SB 4 (Wiener) See detailed description of bill in March 20 Update. Senate Bill 4 Provides a streamlined process for religious organizations and nonprofit colleges to develop affordable housing on their property regardless of local zoning restrictions. This proposed legislation also guarantees by-right approval of projects so long as they are consistent with all objective standards of the jurisdiction and comply with listed environmental protections. This approval process ensures that the California Environmental Quality Act (CEQA) cannot be misused against these projects. The bill contains the labor language included in SB423.
Status: Passed Senate Governance and Finance 4/26. To Senate Appropriations.

We are concerned that local agencies may be asked to assume new monitoring and reporting on the worker protections being provided, and we are working with the state to develop effective implementation procedures that will not overburden local agency staff or strain limited resources. CAL-ALHFA supports this bill and has submitted both written and verbal testimony in support of the bill.

SB 440 (Skinner) Empowers local governments to join forces to create regional housing finance agencies to address the unique affordable housing needs in their communities.
Status: Passed Senate Governance and Finance 4/26. Referred to Senate Appropriations.

CAL-ALHFA is very pleased to see this bill advance, as it will make the process of creating local finance agencies with bonding authority much more available and much more orderly. Strong CAL-ALHFA support

AB 529 (Gabriel) Incentivizes local jurisdictions to develop underutilized commercial land into affordable housing to address California’s housing shortage. This bill adds adaptive reuse to the list of prohousing criteria that a local jurisdiction can adopt in order to be granted the pro housing designation. AB 529 also requires the Building Standards Commission (BSC), in consultation with the Department of Housing and Community Development (HCD), to update, clarify, and publish building standards for adaptive reuse projects so that Californians are not priced out of living in coastline communities.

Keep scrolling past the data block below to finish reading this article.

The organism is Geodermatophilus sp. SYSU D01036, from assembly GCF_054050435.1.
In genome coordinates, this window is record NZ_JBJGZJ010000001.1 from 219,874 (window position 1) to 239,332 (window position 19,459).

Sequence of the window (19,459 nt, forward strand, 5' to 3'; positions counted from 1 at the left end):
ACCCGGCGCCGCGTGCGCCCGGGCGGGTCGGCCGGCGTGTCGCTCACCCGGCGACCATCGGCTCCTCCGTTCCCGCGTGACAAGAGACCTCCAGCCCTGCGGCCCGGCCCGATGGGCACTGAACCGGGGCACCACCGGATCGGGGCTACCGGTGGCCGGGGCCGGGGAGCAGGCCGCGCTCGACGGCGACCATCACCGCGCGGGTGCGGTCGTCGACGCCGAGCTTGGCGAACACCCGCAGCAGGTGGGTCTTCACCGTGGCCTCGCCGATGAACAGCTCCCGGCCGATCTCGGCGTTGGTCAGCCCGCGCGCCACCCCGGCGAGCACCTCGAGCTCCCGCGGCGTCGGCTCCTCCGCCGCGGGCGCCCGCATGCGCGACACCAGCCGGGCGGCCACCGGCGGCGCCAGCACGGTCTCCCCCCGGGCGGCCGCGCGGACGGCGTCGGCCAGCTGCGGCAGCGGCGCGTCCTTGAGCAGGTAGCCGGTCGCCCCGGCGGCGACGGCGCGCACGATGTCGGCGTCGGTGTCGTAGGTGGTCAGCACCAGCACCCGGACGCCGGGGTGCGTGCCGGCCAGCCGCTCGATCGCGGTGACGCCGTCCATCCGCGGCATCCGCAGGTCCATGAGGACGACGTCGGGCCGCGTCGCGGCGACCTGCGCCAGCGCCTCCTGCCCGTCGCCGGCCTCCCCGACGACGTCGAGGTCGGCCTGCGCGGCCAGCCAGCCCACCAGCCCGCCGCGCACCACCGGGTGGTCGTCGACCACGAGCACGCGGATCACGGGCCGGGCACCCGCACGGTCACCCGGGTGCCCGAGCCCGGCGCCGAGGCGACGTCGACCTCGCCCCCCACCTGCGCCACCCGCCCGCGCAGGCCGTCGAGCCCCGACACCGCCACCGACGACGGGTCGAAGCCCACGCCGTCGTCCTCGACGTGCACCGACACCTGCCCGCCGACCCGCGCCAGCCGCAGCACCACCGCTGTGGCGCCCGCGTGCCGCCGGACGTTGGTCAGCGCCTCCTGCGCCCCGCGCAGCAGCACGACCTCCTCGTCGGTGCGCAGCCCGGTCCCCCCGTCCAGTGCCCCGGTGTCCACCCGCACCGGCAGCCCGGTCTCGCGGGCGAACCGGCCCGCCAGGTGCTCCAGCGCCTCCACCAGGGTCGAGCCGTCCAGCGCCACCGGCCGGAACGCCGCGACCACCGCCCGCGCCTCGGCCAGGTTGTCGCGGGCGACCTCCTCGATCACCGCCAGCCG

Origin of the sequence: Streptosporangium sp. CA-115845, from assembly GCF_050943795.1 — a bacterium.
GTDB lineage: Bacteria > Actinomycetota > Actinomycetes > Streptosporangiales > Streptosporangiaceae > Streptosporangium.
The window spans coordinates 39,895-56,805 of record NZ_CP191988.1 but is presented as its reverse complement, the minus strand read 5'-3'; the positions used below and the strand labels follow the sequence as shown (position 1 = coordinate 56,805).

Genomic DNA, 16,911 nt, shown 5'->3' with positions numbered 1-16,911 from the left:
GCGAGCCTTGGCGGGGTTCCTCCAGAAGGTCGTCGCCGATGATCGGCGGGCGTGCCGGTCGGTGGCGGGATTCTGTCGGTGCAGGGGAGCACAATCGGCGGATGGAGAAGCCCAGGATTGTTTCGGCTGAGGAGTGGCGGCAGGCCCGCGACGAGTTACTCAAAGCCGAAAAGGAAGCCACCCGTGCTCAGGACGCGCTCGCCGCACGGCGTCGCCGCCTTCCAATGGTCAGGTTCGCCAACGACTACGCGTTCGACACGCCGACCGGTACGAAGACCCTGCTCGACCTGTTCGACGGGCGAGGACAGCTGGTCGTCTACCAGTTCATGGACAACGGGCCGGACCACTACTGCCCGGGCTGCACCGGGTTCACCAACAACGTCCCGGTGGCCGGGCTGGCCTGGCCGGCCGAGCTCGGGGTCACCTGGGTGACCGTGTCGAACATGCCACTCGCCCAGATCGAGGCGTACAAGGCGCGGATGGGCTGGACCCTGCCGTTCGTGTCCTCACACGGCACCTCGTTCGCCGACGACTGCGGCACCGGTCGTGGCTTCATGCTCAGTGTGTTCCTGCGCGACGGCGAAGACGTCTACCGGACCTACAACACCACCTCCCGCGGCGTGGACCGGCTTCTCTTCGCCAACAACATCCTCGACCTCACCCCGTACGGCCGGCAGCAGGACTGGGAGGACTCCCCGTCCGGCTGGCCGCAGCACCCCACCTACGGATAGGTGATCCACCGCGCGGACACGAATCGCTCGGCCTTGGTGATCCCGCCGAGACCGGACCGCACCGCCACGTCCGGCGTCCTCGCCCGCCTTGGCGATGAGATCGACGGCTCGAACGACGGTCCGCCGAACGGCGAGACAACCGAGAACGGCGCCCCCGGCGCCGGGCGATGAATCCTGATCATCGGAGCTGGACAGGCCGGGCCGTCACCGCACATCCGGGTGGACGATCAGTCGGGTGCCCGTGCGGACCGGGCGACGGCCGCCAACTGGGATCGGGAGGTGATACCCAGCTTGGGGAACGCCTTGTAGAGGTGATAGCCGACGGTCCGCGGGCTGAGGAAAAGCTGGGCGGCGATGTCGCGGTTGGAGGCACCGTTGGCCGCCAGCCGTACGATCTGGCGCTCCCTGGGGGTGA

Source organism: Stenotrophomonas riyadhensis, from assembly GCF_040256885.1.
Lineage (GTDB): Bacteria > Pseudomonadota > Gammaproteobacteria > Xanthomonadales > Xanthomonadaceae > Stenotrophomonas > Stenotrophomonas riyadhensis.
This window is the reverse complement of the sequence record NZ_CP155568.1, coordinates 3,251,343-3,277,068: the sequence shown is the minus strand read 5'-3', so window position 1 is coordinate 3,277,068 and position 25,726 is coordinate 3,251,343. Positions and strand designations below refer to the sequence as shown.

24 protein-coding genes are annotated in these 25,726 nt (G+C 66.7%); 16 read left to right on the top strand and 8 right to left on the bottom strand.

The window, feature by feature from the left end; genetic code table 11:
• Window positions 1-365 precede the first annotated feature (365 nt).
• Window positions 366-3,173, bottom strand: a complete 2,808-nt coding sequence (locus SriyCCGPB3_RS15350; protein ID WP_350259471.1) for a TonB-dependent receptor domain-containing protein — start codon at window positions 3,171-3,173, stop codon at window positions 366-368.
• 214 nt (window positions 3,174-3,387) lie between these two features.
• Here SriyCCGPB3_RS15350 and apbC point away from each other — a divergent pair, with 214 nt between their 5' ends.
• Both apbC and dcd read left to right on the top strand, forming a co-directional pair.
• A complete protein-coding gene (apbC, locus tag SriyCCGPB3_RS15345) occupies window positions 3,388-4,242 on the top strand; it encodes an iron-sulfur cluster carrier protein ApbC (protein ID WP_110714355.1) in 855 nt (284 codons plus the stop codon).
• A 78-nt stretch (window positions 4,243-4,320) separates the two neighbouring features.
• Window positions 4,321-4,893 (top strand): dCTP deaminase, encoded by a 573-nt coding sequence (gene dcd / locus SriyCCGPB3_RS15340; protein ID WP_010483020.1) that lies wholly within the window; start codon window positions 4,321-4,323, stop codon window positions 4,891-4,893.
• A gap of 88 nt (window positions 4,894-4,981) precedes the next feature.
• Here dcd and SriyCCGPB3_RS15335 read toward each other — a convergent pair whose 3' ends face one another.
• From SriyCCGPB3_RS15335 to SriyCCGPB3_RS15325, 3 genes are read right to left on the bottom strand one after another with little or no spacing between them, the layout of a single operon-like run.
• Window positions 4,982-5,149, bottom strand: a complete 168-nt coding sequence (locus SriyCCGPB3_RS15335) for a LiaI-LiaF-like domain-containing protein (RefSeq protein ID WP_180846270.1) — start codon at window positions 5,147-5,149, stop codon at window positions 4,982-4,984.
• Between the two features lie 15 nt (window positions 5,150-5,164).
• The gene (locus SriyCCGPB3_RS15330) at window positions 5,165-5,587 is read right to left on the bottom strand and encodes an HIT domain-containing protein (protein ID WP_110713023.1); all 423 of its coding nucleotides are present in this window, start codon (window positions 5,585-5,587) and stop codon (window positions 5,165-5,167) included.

Status: Passed Assembly Local Government 4/20. Referred to Assembly Appropriations.

This bill also expands land opportunities and speeds up the development process.

SB 83 (Wiener) Public utilities. Requires expedited connection within eight weeks of project receiving a green tag.
Status: Passed Senate Energy and Utilities. 4/24

Essential for the speedy completion of affordable housing projects. Many projects have been languishing for months waiting for utility connections, particularly PGE utilities.